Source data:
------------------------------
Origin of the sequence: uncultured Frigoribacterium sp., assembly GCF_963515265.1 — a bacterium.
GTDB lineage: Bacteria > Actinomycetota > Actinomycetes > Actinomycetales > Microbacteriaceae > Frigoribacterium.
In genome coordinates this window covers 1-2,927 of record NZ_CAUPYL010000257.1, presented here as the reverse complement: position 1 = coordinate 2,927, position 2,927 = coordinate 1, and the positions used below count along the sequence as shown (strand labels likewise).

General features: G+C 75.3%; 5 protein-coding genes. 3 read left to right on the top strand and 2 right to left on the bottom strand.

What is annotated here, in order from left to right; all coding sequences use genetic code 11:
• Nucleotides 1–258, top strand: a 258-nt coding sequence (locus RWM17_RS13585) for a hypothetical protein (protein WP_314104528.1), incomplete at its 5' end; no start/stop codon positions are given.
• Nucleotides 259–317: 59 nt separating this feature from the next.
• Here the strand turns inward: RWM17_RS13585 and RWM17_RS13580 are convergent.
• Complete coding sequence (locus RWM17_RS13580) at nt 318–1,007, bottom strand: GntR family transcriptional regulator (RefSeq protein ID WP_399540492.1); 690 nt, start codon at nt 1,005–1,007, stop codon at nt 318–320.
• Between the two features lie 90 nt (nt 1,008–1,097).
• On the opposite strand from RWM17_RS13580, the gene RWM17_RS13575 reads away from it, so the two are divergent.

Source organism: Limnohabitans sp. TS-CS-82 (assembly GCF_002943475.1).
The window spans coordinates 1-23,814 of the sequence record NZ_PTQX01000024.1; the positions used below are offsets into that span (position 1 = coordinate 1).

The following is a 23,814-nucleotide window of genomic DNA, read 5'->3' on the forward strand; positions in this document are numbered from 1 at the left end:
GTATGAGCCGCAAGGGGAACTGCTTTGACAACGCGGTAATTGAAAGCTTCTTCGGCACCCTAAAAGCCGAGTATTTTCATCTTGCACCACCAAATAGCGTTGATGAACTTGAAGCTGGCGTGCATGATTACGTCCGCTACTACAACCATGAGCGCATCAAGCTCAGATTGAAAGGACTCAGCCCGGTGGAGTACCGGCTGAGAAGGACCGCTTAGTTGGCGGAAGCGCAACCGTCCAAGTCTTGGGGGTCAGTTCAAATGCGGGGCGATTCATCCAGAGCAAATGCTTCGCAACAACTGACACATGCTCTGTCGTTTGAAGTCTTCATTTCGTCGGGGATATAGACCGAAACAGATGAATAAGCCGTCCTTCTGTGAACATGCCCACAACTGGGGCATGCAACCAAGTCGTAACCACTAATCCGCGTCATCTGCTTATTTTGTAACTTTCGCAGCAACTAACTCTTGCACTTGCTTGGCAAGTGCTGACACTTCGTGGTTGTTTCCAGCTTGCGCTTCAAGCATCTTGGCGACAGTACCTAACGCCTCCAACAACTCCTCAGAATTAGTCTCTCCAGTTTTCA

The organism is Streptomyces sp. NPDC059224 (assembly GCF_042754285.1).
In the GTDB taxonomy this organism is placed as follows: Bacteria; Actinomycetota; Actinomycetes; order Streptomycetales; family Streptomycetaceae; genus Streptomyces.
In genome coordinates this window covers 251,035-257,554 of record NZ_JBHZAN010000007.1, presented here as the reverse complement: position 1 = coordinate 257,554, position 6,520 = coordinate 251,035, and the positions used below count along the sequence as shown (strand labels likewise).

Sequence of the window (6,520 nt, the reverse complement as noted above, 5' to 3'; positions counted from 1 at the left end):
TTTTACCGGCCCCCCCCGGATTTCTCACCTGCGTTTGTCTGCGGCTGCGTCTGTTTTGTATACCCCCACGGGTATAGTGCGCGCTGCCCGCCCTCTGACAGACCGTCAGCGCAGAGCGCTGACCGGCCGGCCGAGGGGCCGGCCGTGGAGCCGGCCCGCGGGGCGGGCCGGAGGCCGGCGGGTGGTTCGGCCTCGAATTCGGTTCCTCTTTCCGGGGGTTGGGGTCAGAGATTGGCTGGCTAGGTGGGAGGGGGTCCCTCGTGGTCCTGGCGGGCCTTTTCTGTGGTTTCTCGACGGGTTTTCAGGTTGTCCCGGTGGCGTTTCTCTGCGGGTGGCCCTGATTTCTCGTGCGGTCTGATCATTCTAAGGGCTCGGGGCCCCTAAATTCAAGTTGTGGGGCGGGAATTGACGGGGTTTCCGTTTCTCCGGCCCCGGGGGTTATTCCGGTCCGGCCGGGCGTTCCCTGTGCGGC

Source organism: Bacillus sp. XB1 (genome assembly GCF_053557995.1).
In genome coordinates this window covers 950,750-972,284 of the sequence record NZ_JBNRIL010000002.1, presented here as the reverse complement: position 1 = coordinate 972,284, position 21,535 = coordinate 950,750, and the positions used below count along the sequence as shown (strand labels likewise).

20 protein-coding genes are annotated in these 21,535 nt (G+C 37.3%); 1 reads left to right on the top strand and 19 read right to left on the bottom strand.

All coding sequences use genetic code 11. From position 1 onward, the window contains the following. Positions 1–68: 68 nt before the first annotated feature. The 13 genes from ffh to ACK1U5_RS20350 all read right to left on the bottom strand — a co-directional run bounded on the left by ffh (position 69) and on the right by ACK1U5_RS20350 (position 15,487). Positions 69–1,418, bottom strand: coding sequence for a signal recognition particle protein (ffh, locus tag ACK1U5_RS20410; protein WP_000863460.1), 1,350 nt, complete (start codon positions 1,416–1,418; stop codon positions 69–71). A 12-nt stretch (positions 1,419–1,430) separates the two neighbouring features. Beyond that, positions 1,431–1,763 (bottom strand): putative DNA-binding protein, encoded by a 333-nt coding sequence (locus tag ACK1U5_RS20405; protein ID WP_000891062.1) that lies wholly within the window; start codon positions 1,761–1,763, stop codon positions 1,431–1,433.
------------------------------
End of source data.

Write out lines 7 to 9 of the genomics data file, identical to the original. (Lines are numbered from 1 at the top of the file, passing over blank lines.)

• Nucleotides 259–317: 59 nt separating this feature from the next.
• Here the strand turns inward: RWM17_RS13585 and RWM17_RS13580 are convergent.
• Complete coding sequence (locus RWM17_RS13580) at nt 318–1,007, bottom strand: GntR family transcriptional regulator (RefSeq protein ID WP_399540492.1); 690 nt, start codon at nt 1,005–1,007, stop codon at nt 318–320.